The lecture is open to all. Tickets cost £7.50 (£6.00 to Friends of the Stained Glass Museum and of Ely Cathedral), and can be purchased through the Museum’s website.

Reminder: The Stained Glass Museum Study Weekend 2018: Suffolk

Fig. 1. 15th century stained glass (window nXII 1c), Holy Trinity Church, Long Melford, Suffolk © Chris Parkinson.

Fig. 1. 15th century stained glass (window nXII 1c), Holy Trinity Church, Long Melford, Suffolk © Chris Parkinson.

Thursday, 19th April – Sunday, 22nd April 2018

The Stained Glass Museum’s 2018 Study Weekend will take place in Suffolk, from lunchtime on Thursday 19th April to the morning of Sunday 22nd April 2018. Based in the historic market town of Bury St Edmunds, former home to one of the richest Benedictine abbeys in medieval England, the annual weekend will involve tours of a number of churches and other buildings to see stained glass in situ. The weekend will begin on Thursday afternoon with a walking tour in the town of Bury St Edmunds, and continue with coach tours in the surrounding area on Friday and Saturday. Optional visits by foot, exploring the Abbey ruins and Moyses’ Hall museum will be scheduled for Sunday morning.

Visits will include: St Edmundsbury Cathedral, the parish churches of St Mary and St John, and Council Offices, all in Bury St Edmunds. In addition, there will be visits to see medieval stained glass at Long Melford, Risby, Gipping and Hessett, an important collection of 16th and 17th century roundels at Nowton; 17th century heraldic glass at Clare, and High Victorian glass at Sudbury and Lavenham. There will also be opportunities to see some beautiful early Henry Holiday glass at Shimpling and fine Arts and Crafts stained glass at Horringer and Herringswell.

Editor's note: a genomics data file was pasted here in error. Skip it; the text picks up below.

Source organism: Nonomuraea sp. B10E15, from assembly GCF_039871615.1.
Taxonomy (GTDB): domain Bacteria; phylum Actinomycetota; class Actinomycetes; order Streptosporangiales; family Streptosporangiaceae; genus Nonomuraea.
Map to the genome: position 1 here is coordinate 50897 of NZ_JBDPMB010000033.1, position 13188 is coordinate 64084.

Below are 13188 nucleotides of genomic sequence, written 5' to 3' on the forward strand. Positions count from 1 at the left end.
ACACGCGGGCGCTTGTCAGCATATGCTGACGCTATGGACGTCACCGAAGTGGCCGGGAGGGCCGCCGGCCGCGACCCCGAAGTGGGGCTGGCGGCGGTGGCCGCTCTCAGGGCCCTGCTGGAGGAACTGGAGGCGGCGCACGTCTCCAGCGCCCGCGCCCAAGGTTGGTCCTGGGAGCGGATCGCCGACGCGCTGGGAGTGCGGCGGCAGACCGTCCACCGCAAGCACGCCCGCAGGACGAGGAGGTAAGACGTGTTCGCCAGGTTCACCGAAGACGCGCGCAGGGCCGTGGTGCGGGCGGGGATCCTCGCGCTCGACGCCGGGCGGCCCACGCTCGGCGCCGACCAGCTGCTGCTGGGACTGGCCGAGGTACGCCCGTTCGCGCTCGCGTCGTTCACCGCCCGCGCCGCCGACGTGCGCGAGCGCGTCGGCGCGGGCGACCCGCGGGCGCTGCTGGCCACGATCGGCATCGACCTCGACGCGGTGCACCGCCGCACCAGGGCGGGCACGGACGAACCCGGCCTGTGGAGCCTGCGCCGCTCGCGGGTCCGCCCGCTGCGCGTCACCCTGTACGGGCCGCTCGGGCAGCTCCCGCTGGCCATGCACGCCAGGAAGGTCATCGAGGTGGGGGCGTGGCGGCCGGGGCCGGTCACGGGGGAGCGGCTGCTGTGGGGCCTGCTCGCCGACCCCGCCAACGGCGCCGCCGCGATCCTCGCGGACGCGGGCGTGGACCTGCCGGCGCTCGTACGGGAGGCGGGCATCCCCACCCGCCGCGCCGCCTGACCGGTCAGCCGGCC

Booking is now open for the weekend, and prices are as follows:

Prices (per person)
£495 Residential single occupancy
£445 Residential double/twin occupancy
Please note Residential places have priority booking)
£250 Non-Residential and dinners
£150 Non-Residential (visits only) PLACES LIMITED

For more information and booking forms, please see the museum’s website.

British Society of Master Glass Painters Spring Lecture 2018: Bradley + Basso, by Ray Bradley and Denise Basso

Friday, 16th March, 6.15pm for 6.45pm
The Art Workers Guild, 6 Queen Square, London WC1N 3AT

Fragmented light

Fragmented light